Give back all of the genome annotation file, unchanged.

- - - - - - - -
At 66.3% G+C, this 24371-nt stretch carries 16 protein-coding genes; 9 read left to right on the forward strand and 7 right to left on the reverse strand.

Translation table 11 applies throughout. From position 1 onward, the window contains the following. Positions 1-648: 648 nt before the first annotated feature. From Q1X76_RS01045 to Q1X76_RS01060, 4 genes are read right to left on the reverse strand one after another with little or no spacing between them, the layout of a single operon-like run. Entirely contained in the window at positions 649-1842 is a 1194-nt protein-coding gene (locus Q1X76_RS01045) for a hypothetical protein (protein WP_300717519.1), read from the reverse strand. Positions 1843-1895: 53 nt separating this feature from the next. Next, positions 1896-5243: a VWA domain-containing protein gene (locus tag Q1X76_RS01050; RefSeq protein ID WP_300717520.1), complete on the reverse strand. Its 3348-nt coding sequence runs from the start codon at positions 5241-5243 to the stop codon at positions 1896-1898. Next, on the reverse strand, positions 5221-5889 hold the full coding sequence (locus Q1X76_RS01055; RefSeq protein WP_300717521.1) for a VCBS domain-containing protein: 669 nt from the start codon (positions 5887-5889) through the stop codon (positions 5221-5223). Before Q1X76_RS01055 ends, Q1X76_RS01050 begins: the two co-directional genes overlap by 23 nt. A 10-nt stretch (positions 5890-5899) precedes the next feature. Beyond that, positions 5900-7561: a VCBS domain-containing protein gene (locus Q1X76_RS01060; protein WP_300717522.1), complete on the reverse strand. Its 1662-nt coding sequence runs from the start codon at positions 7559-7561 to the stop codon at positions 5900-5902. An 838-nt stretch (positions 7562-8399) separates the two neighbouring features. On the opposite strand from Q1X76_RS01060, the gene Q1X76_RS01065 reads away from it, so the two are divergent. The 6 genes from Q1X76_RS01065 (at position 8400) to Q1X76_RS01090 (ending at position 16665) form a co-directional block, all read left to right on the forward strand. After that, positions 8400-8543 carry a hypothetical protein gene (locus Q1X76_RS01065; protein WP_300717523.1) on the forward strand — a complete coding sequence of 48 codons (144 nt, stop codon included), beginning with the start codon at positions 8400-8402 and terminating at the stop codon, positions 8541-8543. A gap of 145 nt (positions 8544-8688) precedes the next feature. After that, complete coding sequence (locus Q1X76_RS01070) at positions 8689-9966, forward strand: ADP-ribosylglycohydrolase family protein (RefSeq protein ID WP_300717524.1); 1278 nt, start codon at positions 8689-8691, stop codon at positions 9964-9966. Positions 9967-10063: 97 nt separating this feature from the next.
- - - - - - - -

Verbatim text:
At 66.3% G+C, this 24371-nt stretch carries 16 protein-coding genes; 9 read left to right on the forward strand and 7 right to left on the reverse strand.

Translation table 11 applies throughout. From position 1 onward, the window contains the following. Positions 1-648: 648 nt before the first annotated feature. From Q1X76_RS01045 to Q1X76_RS01060, 4 genes are read right to left on the reverse strand one after another with little or no spacing between them, the layout of a single operon-like run. Entirely contained in the window at positions 649-1842 is a 1194-nt protein-coding gene (locus Q1X76_RS01045) for a hypothetical protein (protein WP_300717519.1), read from the reverse strand. Positions 1843-1895: 53 nt separating this feature from the next. Next, positions 1896-5243: a VWA domain-containing protein gene (locus tag Q1X76_RS01050; RefSeq protein ID WP_300717520.1), complete on the reverse strand. Its 3348-nt coding sequence runs from the start codon at positions 5241-5243 to the stop codon at positions 1896-1898. Next, on the reverse strand, positions 5221-5889 hold the full coding sequence (locus Q1X76_RS01055; RefSeq protein WP_300717521.1) for a VCBS domain-containing protein: 669 nt from the start codon (positions 5887-5889) through the stop codon (positions 5221-5223). Before Q1X76_RS01055 ends, Q1X76_RS01050 begins: the two co-directional genes overlap by 23 nt. A 10-nt stretch (positions 5890-5899) precedes the next feature. Beyond that, positions 5900-7561: a VCBS domain-containing protein gene (locus Q1X76_RS01060; protein WP_300717522.1), complete on the reverse strand. Its 1662-nt coding sequence runs from the start codon at positions 7559-7561 to the stop codon at positions 5900-5902. An 838-nt stretch (positions 7562-8399) separates the two neighbouring features. On the opposite strand from Q1X76_RS01060, the gene Q1X76_RS01065 reads away from it, so the two are divergent. The 6 genes from Q1X76_RS01065 (at position 8400) to Q1X76_RS01090 (ending at position 16665) form a co-directional block, all read left to right on the forward strand. After that, positions 8400-8543 carry a hypothetical protein gene (locus Q1X76_RS01065; protein WP_300717523.1) on the forward strand — a complete coding sequence of 48 codons (144 nt, stop codon included), beginning with the start codon at positions 8400-8402 and terminating at the stop codon, positions 8541-8543. A gap of 145 nt (positions 8544-8688) precedes the next feature. After that, complete coding sequence (locus Q1X76_RS01070) at positions 8689-9966, forward strand: ADP-ribosylglycohydrolase family protein (RefSeq protein ID WP_300717524.1); 1278 nt, start codon at positions 8689-8691, stop codon at positions 9964-9966. Positions 9967-10063: 97 nt separating this feature from the next.